Squire Foster and the Naming of Leamington

Ralph Foster

By Earl Robson, in Memories of Lake Erie Shores

September 6, 1951 .. The visiting mayor of our Leamington namesake will set foot in a far different place than did the first Englishmen to arrive in this Spa. The first Foster (Ralph Foster and wife Ann Wilthew) either came from the vicinity of the Royal Spa, or was familiar with the country. Among the persons dear to my memory is my Grandmother Foster, Canadian born, to whom I listened when a boy as she told fascinating tales of people and incidents in the pioneer days, when scattered log houses were set in clearings along Talbot Road East. If in her descendant’s dribble, something of a taste for aesthetics shows up, then it belongs to her lineage. Books she held sacred, from the simple fairy tale to the profound and sonorous Milton; flowers symbolized the culture that was yet to come into a crude, handmade settlement. I heard her tell of the joy expressed over the first picture to come into the drab little home. It was the frontispiece of a stray old country periodical, the first to find its way far into the gloom of the New World. A visitor in those times was met by ox-cart.

Our grandfather, John Foster, a Steadfast and purposeful farmer of pioneer times, was the Canadian born son of Ralph (and Ann), the original transplanted stock. Ralph had broken away from the established life in England, attracted by the adventure of a new world. He, like the rest of the hardy home-seekers, braved the terrors and tortures of long months aboard a wooden windjammer then the hazardous overland trail to reach the Leamington Spa, not yet born of a forest. There was no grand reception awaiting his arrival. Only brutal challenge to his strength and courage faced him.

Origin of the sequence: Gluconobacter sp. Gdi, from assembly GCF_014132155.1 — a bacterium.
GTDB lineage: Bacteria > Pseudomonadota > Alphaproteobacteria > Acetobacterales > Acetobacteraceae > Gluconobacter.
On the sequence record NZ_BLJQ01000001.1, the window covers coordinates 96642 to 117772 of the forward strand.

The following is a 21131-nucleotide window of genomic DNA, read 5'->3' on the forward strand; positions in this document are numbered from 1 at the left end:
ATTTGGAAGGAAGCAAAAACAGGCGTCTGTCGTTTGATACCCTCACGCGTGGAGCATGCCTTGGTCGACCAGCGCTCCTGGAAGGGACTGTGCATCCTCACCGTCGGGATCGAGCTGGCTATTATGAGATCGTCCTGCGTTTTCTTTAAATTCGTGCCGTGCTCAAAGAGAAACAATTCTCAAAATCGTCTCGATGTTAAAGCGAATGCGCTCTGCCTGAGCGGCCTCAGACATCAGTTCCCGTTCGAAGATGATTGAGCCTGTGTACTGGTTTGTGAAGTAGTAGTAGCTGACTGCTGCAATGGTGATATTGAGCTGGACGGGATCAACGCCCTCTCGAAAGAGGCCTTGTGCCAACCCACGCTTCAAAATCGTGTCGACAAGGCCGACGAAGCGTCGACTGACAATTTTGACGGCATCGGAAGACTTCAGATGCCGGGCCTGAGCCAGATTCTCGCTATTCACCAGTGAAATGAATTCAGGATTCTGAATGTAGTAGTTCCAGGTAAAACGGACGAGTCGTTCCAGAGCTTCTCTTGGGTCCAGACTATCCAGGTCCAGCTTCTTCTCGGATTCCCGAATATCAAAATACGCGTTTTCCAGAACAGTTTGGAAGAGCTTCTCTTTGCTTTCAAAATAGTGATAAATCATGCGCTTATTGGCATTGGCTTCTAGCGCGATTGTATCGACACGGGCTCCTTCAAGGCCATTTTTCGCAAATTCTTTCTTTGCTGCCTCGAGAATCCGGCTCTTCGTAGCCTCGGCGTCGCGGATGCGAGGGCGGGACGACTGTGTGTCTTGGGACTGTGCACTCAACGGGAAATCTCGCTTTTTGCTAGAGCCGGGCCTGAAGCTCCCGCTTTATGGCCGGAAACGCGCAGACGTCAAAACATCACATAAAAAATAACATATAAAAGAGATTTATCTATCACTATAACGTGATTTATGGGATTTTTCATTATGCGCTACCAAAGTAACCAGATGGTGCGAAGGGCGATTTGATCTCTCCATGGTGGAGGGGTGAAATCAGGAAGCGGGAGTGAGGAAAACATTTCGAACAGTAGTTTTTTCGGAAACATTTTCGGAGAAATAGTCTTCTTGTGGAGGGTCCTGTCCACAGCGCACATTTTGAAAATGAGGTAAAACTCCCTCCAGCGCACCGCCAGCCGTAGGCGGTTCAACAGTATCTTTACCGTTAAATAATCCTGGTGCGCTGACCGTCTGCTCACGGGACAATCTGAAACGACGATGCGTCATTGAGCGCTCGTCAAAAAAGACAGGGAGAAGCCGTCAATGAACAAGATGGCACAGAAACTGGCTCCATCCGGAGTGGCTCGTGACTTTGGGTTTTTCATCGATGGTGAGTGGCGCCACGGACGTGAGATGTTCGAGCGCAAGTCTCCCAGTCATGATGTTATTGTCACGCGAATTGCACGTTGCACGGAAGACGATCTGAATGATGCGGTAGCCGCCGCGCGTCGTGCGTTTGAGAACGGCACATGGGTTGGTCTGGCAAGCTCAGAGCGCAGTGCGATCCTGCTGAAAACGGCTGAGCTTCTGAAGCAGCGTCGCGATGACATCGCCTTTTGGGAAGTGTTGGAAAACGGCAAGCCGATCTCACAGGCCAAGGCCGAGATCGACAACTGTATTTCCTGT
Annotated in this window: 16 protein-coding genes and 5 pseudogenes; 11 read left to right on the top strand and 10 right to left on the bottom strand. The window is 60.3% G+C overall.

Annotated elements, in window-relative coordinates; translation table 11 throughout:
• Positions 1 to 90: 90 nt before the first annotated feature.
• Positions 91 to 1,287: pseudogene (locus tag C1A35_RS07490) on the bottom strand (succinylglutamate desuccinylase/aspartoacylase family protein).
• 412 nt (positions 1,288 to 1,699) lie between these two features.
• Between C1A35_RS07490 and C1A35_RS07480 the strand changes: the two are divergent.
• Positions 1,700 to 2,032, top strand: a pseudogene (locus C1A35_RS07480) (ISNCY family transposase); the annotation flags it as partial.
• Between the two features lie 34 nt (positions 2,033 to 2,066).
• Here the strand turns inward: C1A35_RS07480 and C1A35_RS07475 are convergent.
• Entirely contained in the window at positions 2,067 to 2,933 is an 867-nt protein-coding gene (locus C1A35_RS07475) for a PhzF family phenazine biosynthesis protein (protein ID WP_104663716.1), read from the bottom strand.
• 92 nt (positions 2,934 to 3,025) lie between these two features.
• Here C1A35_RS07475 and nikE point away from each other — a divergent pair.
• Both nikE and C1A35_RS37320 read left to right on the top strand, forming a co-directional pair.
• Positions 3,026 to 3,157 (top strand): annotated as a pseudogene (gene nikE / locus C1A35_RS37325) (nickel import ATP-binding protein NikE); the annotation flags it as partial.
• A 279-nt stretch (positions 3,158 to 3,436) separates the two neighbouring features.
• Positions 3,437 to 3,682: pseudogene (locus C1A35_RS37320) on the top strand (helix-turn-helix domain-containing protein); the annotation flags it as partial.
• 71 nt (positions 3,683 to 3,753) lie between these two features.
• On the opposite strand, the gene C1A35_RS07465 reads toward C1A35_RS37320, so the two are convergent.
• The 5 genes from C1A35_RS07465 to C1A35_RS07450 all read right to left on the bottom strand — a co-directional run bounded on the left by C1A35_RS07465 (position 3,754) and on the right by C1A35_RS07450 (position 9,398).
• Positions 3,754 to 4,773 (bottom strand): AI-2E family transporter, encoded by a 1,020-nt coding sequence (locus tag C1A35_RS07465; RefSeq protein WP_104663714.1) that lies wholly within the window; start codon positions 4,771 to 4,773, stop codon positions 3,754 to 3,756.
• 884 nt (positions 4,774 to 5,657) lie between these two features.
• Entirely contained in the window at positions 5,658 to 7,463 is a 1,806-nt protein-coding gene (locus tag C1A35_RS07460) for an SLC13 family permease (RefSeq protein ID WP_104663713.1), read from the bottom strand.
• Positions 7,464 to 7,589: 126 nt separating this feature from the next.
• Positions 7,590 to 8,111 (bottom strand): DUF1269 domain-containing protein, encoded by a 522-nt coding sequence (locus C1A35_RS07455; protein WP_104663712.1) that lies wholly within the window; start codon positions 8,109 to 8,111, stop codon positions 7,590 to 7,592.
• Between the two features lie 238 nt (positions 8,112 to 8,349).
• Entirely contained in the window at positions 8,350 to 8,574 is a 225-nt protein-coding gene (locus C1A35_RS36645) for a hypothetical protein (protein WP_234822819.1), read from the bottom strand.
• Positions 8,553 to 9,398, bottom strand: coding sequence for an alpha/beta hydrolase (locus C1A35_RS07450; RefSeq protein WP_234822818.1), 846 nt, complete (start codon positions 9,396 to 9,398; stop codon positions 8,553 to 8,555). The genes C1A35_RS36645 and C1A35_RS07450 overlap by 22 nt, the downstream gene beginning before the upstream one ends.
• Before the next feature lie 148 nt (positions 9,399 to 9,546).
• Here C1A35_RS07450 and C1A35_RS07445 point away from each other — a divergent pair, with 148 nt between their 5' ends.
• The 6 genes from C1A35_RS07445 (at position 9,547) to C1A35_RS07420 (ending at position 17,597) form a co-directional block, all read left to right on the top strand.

Ralph took up a section of wooded land a mile down Talbot Road and began the titanic work of hewing out a kingdom from the wilderness. In time he became the central figure in a rugged settlement, modelled as far as he could mould it after the social strata of his native land. He became known as Squire Foster and for hears held the office of magistrate. Tradition hands down the claim, that it was he who renamed the Village of Gainesville to Leamington. The naming, I have heard from my elders, took place in the old council chambers, a a small cabin sized building located on the farm of Leonard Wigle, grandfather to Leonard and Ernest. the historical old lodge still stands on the original homestead of the first settle, Leonard Wigle, now the property of Hattie Wigle, wife of the late Forest and mother of Whitney.

Out of a dim, frowning forest of yesterdays is handed down by our grandmother a little incident of life as it once was: Once when Squire Foster was burning logs back on his bush farm, two men approached him. the brawniest of the two explained he was bringing the little fellow to justice for pilfering. The plaintiff insisted the magistrate go into the village council chamber and open court. The old squire was reluctant to leave his fire, so set the culprit on a stump – the dock, and opened the case. He himself acted as counsel for the accused man, against the evidence of the plaintiff, found the stumped one guilty, and after a severe lecture and a solemn promise on the part of the wrong doer to mend his way, let him off on a suspended sentence.